9 things you should know before Trump starts spewing lies in Tuesday address to the nation




 

Tuesday evening, President Donald Trump will speak to the American people about his demands for a southern border wall, which have led him to shut down the government. He will, undoubtedly, gin up fear about a "crisis" mounting at the US-Mexico border. Here are nine things you should know in advance of his speech - incidentally, nine things that I wish Trump would correctly acknowledge in his speech, too.

After all, Trump has been hyping fears about violence stemming from the United States/Mexico border since the early moments of his presidential campaign. In June 2015, for instance, he painted an ugly picture of Mexican migrants crossing the border. "They're bringing drugs. They're bringing crime. They're rapists," Trump said. He has kept up his fearmongering about the border, but ramped it up in recent weeks as justification for his sudden decision to shutdown the federal government because neither Democrats nor Republicans in his own party will approve funding for Trump's border wall. He has tweeted about "our VERY DANGEROUS SOUTHERN BORDER" and even threatened to declare a state of emergency to build the wall that he insists is not only needed but is also needed now more than ever.

Trump is simply, on these and related points, incorrect. Here are the key facts:

Read more commentary: Trump's 'border security' shutdown: Cut off cash to people and agencies that protect us

Trump turned the border wall into his Alamo. That didn't end well and this won't either.

Stories from the border: The women asylum seekers I met need protection, not barriers

Illegal border crossings are down. Significantly.

In 2000, 1.6 million people were apprehended trying to cross the southern border into the United States. In 2001, 1.3 million were apprehended. In 2018? Less than 400,000. That's not just a decline. It's a significant decline.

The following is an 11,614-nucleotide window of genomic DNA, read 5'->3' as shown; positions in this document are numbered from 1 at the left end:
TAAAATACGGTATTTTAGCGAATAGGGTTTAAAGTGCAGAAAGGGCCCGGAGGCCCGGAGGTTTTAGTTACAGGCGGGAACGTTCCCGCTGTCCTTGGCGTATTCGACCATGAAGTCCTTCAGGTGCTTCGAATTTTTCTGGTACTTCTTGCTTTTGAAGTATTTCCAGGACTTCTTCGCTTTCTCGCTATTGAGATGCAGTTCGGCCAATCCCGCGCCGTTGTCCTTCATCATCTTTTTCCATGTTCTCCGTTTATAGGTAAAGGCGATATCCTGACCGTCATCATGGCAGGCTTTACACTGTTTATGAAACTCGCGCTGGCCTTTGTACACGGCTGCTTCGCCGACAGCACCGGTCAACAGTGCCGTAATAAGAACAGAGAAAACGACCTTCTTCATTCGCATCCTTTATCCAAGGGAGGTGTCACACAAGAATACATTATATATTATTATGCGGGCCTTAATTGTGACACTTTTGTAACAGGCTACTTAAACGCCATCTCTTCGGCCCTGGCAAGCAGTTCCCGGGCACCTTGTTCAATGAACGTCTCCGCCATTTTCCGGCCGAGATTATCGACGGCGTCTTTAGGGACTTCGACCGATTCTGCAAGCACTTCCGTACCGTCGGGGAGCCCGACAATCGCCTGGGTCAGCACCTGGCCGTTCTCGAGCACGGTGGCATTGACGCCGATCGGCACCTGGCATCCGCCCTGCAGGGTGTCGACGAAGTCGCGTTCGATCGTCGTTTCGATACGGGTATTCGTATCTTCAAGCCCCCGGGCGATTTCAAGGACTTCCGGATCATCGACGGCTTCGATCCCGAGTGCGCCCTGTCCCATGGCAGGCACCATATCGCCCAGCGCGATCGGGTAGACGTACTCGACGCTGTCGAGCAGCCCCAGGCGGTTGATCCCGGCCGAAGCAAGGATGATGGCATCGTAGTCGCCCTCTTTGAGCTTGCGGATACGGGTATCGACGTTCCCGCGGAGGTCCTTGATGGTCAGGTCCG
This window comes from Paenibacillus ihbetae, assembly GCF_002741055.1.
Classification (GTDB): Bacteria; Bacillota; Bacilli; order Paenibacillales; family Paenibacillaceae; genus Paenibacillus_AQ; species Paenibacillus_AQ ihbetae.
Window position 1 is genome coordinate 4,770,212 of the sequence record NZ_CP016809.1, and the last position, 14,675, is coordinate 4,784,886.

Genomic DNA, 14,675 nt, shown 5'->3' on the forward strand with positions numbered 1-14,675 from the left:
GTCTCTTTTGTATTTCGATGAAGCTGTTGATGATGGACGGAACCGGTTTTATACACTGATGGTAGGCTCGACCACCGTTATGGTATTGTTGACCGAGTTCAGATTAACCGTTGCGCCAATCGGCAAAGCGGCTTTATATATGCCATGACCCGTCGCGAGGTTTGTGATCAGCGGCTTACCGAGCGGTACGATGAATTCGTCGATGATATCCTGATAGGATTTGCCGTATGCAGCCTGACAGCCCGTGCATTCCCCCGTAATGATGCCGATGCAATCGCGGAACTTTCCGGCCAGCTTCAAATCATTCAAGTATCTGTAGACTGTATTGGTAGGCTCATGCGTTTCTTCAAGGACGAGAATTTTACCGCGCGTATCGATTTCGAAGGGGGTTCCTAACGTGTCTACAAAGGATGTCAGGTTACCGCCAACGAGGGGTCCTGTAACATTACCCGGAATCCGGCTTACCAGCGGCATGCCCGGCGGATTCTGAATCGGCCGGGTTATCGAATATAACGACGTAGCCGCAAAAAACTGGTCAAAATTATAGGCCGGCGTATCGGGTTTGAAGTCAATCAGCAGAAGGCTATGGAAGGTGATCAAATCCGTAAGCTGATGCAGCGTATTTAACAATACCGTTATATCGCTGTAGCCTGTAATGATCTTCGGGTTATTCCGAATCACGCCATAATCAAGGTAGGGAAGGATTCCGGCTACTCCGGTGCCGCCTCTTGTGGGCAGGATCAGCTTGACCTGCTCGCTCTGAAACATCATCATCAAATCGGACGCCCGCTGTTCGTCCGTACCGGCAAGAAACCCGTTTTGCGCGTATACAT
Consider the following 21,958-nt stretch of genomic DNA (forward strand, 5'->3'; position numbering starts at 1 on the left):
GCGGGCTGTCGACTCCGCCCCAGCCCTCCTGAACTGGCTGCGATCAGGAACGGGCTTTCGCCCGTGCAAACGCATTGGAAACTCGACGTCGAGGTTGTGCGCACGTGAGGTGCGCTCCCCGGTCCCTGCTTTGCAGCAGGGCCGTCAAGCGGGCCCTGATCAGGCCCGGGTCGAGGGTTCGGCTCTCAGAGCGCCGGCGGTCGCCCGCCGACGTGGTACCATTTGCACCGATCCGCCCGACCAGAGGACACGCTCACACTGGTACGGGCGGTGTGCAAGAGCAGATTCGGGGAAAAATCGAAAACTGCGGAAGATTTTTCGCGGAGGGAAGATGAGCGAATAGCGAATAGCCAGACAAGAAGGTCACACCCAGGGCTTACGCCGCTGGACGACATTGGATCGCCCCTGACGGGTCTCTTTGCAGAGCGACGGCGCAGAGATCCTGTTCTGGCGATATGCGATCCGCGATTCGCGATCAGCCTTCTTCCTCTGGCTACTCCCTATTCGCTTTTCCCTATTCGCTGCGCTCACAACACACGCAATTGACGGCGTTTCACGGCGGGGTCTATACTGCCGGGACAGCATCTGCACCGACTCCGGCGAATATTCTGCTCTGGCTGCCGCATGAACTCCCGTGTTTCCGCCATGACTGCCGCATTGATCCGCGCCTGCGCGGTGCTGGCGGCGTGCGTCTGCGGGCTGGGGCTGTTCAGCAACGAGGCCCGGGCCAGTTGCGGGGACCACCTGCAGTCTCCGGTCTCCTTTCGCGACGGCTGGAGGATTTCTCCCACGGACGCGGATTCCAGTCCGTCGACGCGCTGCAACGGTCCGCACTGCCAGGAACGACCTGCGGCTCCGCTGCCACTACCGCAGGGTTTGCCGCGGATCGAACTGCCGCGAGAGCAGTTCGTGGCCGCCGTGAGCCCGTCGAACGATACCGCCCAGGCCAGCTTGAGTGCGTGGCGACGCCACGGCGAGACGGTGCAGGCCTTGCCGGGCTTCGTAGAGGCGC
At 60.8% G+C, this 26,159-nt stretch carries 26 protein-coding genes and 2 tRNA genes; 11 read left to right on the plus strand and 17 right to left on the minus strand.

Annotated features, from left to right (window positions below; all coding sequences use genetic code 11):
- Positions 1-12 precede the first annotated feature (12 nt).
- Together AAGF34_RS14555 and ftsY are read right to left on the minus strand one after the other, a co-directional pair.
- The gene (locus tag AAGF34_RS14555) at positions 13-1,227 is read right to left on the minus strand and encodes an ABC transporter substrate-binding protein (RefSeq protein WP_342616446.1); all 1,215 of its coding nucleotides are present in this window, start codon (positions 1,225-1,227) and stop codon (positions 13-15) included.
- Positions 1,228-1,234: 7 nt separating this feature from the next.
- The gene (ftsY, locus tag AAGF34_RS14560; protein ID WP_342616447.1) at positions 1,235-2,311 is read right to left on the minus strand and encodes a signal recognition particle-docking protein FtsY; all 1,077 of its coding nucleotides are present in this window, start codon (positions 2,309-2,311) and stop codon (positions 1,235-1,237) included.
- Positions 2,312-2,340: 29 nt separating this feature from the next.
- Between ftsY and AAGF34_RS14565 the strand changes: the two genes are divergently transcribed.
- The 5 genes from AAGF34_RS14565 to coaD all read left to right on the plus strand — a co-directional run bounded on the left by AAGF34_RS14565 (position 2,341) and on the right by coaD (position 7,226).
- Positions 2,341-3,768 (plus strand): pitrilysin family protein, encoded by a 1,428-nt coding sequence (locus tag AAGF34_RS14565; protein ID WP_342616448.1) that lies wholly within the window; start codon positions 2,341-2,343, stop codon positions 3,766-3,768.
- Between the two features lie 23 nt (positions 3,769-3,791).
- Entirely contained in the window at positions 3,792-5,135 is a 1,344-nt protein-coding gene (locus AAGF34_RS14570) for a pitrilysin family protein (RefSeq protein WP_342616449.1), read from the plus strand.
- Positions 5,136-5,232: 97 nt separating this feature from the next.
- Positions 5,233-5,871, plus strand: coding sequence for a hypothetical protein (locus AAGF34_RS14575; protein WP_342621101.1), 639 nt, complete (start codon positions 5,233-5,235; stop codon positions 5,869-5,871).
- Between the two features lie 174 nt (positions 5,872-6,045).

A lot of the decline was because of the recession, which dried up jobs migrants were seeking to fill. But if we're being fair, apprehension numbers reached a low of about 310,000 in 2017 in part because of increased border enforcement and fear of Trump and his anti-immigrant policies.

The counties along the southern border are among the safest in the United States.

According to data from the Wilson Center, as summarized by The Washington Post, "The crime rates in U.S. border counties are lower than the average for similarly sized inland counties, with two exceptions out of 23 total."

Anti-immigrant conservatives like to talk about how undocumented immigrants are supposedly menacing border communities and making border states less safe. Recently, in a segment with me on CNN, conservative radio host and Trump supporter Ben Ferguson shouted, "Talk to people in Texas! I'm in Texas right now! People here … have been killed by illegal immigrants that come across the border illegally. And you say it's fearmongering!?"

Yes, I do. And I'm not the only one. Christopher Wilson, deputy director of the Wilson Center, told The Post, "There is no doubt the U.S. side (of the border) is a very safe place."

Most undocumented immigrants don't "sneak" across the border.

The majority of immigrants in the USA without authorization first entered the country legally, and then overstayed their visas. The Center for Migration Studies said in a 2017 report that crossing the border is not the way "the large majority of persons now becoming undocumented." It reported that two-thirds of undocumented immigrants entered the U.S. legally and then simply overstayed their visas. If you legitimately are concerned about the issue of undocumented immigrants, as opposed to just exacerbating and exploiting fearmongering for political gain, then this is where you would focus - not the border.

The White House is lying about terrorists crossing the southern border.

In an interview on Fox News this weekend, White House press secretary Sarah Huckabee Sanders insisted that "nearly 4,000 known or suspected terrorists come into our country illegally, and we know that our most vulnerable point of entry is at our southern border." Sanders' careful wording suggests she knew she was more than bending the truth. Fox News anchor Chris Wallace fact-checked Sanders: "Do you know where those 4,000 people come, where they are captured? Airports."

"The state department says there hasn't been any terrorists found coming across the southern border," Wallace stated. But Sanders kept pressing the lie, because Trump's anti-immigrant agenda relies on fact-less fearmongering.

Migrant caravans aren't "sneaking" across the border, either.